Black smoke swirled as it soared and hovered high above the smoldering structure owned by The Lines—or at least, what was once the newspaper’s building. Although joists and studs remained in spots, they were scorched, and most of the building’s scaffolding was enveloped in flames or lie in ruins. Not one stone of the building was left standing upon another. The flames burned wildly, yet steadily, like brimstone. The smoke churned round and round until it formed a huge, black ball of haze that emulated a black sun, and the moon glowed deep red, a red deep as the red in the long-stem roses the Unies had once peddled on street corners and in the airport terminals here. Lynette and Sophia stared at the rising smoke, which kept rising and then blossomed into a mushroom shape high above the debris. Suddenly, white lights—as intense as a thousand LEDs together—flashed far above the mushroom cloud, and lightning flashed in two directions, forming a glowing cross. And then a mass of clouds formed into a huge white horse with eyes gleaming like fiery flames. Other clouds formed into a legion of white horses, shimmering as if they were clothed in white linen. Finally, what appeared to be a bearded figure stood upon the vapors, his arms outstretched at each side. Light more intense than the light haloing his body flowed from his eyes, which looked like blue lasers radiating pure energy. Those lights beamed over all of the people in the grassy area outside of the parking lot and outlined their faces so they looked like characters in an adventure comic book.
Suddenly, from a side street, The Reverend appeared with his wife, Yunu, in tow. First, he stopped abruptly, and Yunu rubbed the back of his neck. Then, he stared for a long time at the disintegrating structure he had worked so hard to build. His face turned ashen at first, then it flashed crimson. Tugging at what was left of his hair, he ran screaming into The Lines building, and no one—not even his wife—could break his run. One of the security guards tackled him just before he scurried into the flames. Both of them hit the sidewalk with a loud thud.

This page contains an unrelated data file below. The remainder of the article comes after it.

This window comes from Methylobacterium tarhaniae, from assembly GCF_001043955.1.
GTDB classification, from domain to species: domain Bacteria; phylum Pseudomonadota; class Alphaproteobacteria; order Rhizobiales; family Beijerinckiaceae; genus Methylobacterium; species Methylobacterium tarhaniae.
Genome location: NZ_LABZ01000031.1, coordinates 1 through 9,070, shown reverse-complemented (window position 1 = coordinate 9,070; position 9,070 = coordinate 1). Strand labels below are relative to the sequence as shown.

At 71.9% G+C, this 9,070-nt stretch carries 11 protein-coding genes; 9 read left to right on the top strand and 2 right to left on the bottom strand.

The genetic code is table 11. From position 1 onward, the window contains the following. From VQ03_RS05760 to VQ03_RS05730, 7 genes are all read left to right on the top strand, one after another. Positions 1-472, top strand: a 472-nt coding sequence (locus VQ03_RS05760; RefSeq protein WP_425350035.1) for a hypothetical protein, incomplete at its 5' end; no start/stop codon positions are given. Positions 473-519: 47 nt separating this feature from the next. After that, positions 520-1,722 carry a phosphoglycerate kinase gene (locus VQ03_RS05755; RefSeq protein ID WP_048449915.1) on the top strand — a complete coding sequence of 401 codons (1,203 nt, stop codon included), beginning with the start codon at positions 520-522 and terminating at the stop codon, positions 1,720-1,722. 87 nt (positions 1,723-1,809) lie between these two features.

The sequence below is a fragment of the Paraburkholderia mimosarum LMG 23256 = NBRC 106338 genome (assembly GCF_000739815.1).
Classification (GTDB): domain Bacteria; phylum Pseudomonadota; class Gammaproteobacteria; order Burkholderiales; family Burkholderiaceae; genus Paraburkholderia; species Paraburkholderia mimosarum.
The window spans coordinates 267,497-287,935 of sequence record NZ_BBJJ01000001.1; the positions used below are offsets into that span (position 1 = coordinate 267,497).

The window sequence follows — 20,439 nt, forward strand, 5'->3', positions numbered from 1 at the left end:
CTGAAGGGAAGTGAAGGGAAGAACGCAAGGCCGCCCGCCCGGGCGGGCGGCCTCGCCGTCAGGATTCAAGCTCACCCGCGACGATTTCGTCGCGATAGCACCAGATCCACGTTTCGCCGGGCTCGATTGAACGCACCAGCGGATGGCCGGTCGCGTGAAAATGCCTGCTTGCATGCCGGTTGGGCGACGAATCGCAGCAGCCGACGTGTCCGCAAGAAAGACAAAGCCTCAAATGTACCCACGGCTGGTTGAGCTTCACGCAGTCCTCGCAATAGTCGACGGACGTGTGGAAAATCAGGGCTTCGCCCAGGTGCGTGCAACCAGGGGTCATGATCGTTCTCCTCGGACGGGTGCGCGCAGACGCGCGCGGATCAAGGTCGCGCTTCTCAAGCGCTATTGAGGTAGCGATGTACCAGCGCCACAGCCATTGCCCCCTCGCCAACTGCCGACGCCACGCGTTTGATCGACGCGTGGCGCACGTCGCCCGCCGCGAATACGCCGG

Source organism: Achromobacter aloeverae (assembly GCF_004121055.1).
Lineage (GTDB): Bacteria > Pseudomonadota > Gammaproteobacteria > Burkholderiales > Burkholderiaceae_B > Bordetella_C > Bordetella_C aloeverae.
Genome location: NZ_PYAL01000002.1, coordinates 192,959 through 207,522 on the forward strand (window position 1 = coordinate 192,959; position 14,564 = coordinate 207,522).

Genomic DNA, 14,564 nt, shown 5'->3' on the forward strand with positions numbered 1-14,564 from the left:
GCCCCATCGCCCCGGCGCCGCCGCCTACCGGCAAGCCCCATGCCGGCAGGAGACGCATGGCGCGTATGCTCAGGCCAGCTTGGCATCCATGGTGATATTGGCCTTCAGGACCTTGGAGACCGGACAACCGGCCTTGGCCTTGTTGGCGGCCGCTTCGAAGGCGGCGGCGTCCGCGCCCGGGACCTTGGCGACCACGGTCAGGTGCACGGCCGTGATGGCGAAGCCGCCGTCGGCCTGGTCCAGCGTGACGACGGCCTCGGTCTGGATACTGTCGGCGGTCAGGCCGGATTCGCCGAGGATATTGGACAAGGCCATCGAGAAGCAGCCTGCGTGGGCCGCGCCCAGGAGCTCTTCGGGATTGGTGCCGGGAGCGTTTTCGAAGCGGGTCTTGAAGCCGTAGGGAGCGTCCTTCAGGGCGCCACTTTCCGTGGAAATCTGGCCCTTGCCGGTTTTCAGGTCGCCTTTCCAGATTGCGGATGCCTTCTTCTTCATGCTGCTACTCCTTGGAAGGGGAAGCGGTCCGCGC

Shirley, too, stared at the crumbling building. “I can’t believe we did it. It worked. The place and all its evil propaganda is gone.” She smiled, then bent over in laughter.
“Shhh!” Lynette moved in close to her friend and whispered. “We don’t want to advertise. No one knows how or why the place was bombed. That shell I made would have exploded into at least a thousand tiny shards. And no one was in the building—not even the guards. Not one pound of flesh was damaged. Thank God.” Lynette squinted into the flashing light, crossed herself, and dropped to her knees. She still felt bad about taking such extreme actions. “Lord have mercy,” she said loudly and crossed herself again. “Christ have mercy.” Although the group could not remain near the crime scene for very long, Lynette performed her penance.
Then she glanced at Sophia, who also had fallen to her knees and crossed herself. Crying, Sophia clasped one of Jason’s hands and tugged him to his knees. She bowed her head. “It is finished,” she said. “And it’s our fault. Lord, forgive us.”
Jason smiled. “You will know the truth, and the truth will set you free.” He grinned again and squeezed Sophia’s hand. “John 8:31.”
She glared at him. “You will know the truth, and the truth will set you free? What do you mean by that?” Her eyes flashed, and breathing grew heavy. She knit her eyebrows. “Are you agreeing we are responsible for the end of the world?”
Jason stared at her a moment. “The end of the world?” Now he laughed. “What makes you think this is the end?”
“All the signs are there—in the sky.” She pointed to where the lights had flashed, and where, a mere few minutes before, a bearded figure had glowed in the atmosphere.
But everything had dissipated. No bearded figure stood with lights glowing from him. And the laser light show had faded. Only huge columns of smoke continued to swirl and float into the stratosphere. Sophia shook her head. “What happened?”
Now Jason laughed heartily and enveloped her in his arms. “I don’t know what you saw, but if it was the end of the world, it was merely the end of the Unis’ world—and perhaps the end of The Reverend Yung Sung Ghuunes’. Otherwise, it wasn’t the end of the world. At least, not our world.” He kissed her on the mouth. “In fact,” he whispered. “Our world may have just begun.”
Sophia leaned her head on his chest. “You might be right.” For the first time that day, she smiled. She looked at the night sky. The hug clouds of smoke had cleared, and in the distance, lights in the Washington Monument. In fact, the blinking light coming from one of the slit-like eyes of the obelisk seemed to wink at her.
She cracked open her Bible to John 13:34. “Love one another,” she read aloud and smiled.
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